Baring My Soul: How Mindfulness Meditation Changed My Life

April 16, 2018

Many years ago I suffered a severe, all-consuming depression. My thought patterns became extremely negative which caused my outlook on life to become very bleak. My ability to maintain healthy, meaningful relationships was so severely impaired that even my family found it difficult to be around me. Quite simply, I found no joy in life – not in work, play or social events.

At this time, I was exercising regularly and eating a reasonably nutritious diet. While this was definitely helpful, it wasn’t enough to pull me out of the depths of darkness.

Out of sheer desperation I turned to mindfulness. I started practicing seated meditation with mindful exercises throughout the day. After 6 to 8 months of regular mindful training, my life changed dramatically.  

Being able to tap into moments of clarity brought profound, positive effects that reverberated throughout my life. My physical health improved – both my blood pressure and resting heart rate went down, and I was sleeping longer and better. For the first time in years, I found myself waking up in the morning feeling excited about what the day might bring.

Thanks to my regular mindful practice, I now enjoy good health, contentment, and deep, meaningful relationships. I have an inner calm and a confidence that I would never have imagined possible a decade ago.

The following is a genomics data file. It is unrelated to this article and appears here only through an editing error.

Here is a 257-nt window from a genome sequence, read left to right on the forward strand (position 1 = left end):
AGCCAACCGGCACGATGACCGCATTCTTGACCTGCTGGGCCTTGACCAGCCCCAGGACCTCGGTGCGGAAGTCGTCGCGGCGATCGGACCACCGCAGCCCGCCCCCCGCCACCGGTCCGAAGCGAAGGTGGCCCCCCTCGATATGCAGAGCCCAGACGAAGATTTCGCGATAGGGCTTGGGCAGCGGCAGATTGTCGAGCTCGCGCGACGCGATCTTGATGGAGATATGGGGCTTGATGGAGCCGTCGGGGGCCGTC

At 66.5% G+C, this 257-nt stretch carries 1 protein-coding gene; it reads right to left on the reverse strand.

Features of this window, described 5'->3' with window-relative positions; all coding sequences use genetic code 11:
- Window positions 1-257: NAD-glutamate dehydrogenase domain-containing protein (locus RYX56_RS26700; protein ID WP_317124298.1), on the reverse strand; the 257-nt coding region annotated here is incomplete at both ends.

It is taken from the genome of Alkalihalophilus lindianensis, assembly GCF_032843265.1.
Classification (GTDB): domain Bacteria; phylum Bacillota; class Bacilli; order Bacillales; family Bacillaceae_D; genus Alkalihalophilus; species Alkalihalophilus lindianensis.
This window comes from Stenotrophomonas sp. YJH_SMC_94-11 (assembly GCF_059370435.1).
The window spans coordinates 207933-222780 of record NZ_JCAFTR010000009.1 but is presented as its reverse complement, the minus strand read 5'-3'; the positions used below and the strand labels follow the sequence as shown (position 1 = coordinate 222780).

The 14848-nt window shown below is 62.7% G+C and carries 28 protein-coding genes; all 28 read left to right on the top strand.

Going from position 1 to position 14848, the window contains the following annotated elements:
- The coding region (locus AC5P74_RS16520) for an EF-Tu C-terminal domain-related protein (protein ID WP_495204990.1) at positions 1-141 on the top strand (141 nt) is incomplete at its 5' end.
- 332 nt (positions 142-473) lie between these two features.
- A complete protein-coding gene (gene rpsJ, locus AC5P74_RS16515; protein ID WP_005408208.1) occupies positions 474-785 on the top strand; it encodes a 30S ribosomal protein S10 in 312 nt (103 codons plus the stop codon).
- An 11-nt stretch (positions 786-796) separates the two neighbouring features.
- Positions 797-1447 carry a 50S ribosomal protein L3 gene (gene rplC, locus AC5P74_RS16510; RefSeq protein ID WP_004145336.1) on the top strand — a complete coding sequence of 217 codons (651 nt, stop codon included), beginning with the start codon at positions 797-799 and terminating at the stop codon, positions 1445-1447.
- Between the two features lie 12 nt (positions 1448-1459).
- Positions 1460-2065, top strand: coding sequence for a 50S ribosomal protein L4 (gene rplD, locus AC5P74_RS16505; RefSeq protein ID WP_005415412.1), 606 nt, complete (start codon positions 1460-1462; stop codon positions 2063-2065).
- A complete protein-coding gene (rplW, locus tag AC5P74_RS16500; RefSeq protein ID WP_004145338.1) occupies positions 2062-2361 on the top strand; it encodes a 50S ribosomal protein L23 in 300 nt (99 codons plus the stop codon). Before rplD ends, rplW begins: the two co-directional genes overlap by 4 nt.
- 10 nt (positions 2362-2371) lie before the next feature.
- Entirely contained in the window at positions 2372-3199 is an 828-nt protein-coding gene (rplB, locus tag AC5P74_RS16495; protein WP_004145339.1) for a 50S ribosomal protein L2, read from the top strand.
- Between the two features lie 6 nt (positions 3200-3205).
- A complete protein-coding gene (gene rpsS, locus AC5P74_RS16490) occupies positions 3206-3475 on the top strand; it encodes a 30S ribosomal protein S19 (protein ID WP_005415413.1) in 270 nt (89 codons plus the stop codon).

As a personal trainer, I gradually came to see that mindfulness meditation lends itself amazingly well to fitness.

Mindfulness is a mental state achieved by focusing one's awareness on the present moment, while calmly acknowledging and accepting one's feelings, thoughts, and bodily sensations. The goal of mindful training is to achieve balance – physically, mentally/emotionally, and spiritually.

Many forms of exercise require mainly physical effort. Mental focus tends to be secondary.

Mindful training does both.

By focusing your attention on very specific elements of an exercise – on the sensation that is occurring when performing a repetition or contracting a muscle, for example – you not only develop your physical fitness but your mental health as well.  

We live in a stressful, often challenging world. Maintaining balance is becoming more and more difficult – just witness the vast number of North Americans on some form of mood stabilizers. Mindful training may not completely eliminate the need for drugs, but it can definitely help – and in ways that promote health, wellness, and more connected relationships with the people who matter most in our lives.

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